That's probably mostly because -- for a long time -- Lupin the Third
was a difficult series to see, outside of Japan .. due to the fact that Lupin is the purported 'grandson' of the french literary character, Arsene Lupin -- whose stories were not yet in the 'public domain' when Monkey Punch began his manga in the late 1960s.
The estate of Maurice LeBlanc (the author of the original Arsene Lupin
novels) posed a legal challenge to anime importers throughout the 1980s and into the 90s. That's why -- when Streamline Pictures created their original 1980s dubs of The Castle of Cagliostro
, Albatross: Wings of Death
and Aloha, Lupin
-- they went out of their way not to have him referred to as "Lupin"
by the other characters .. who, instead, mostly called him "The Wolf."
Early translation efforts of other movies referred to him as "Rupan"
(a literal romanization of the japanese pronunciation of the characters' name) to get around the lawyers.
Eventually, I believe, 'public domain' finally won the day .. but it still took many
years to see those first couple of TV series get a complete english-language release!
To turn back toward Ghibli (or, at least, toward Miyazaki) .. it's amazing how the Lupin the Third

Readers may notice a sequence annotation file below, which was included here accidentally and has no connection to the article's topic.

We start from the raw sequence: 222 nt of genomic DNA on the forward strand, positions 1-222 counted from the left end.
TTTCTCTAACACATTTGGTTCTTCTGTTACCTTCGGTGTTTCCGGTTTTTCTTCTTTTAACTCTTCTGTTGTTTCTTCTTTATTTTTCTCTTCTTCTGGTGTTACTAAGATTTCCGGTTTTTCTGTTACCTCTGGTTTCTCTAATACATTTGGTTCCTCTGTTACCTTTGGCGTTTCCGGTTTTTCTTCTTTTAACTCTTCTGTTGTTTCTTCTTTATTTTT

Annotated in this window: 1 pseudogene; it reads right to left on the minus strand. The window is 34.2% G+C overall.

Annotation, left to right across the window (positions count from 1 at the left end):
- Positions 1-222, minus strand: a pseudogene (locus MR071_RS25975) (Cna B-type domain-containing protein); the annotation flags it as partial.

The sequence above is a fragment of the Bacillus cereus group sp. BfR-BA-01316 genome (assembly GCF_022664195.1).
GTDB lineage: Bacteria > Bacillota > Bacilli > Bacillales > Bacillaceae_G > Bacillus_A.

episodes & movie he'd directed stand so far above the rest of the series, in both storytelling & animation/design quality. Which is no 'knock' on the rest of the series; there are certainly other good episodes & movies .. but Miyazaki's are simply on another level.
There's even a good bit of 'foreshadowing' of his later works, in them; the massive Albatross plane evokes some of the hulking aircraft seen in Nausicaä
or Castle in the Sky
.. while the flying robot featured in Aloha, Lupin
-- ostensibly inspired by the bank-robbing robots in the Fleischer Superman cartoon The Mechanical Monsters
-- can itself be viewed as a direct ancestor of Castle in the Sky's
'robot guardians' of Laputa.
This is also true of the charming 1984 TV series Sherlock Hound
-- called Meitantei Holmes
(literally "Great Detective Holmes") in Japan. This TV series was exactly what its english title implies: the adventures of Sherlock Holmes; but all the characters are cartoon dogs.
Miyazaki directed six of that series' 26-episode run .. and those episodes stand apart, every bit as much as his Lupin
Here, again, can be seen 'foreshadowed' traces of more improbable aircraft and character archetypes which later appear in Ghibli films .. including one episode (The White Cliffs of Dover
) which transforms Holmes' otherwise demure housekeeper -- Mrs. Hudson -- into a supremely confident and 'take-control' heroine, in the Nausicaä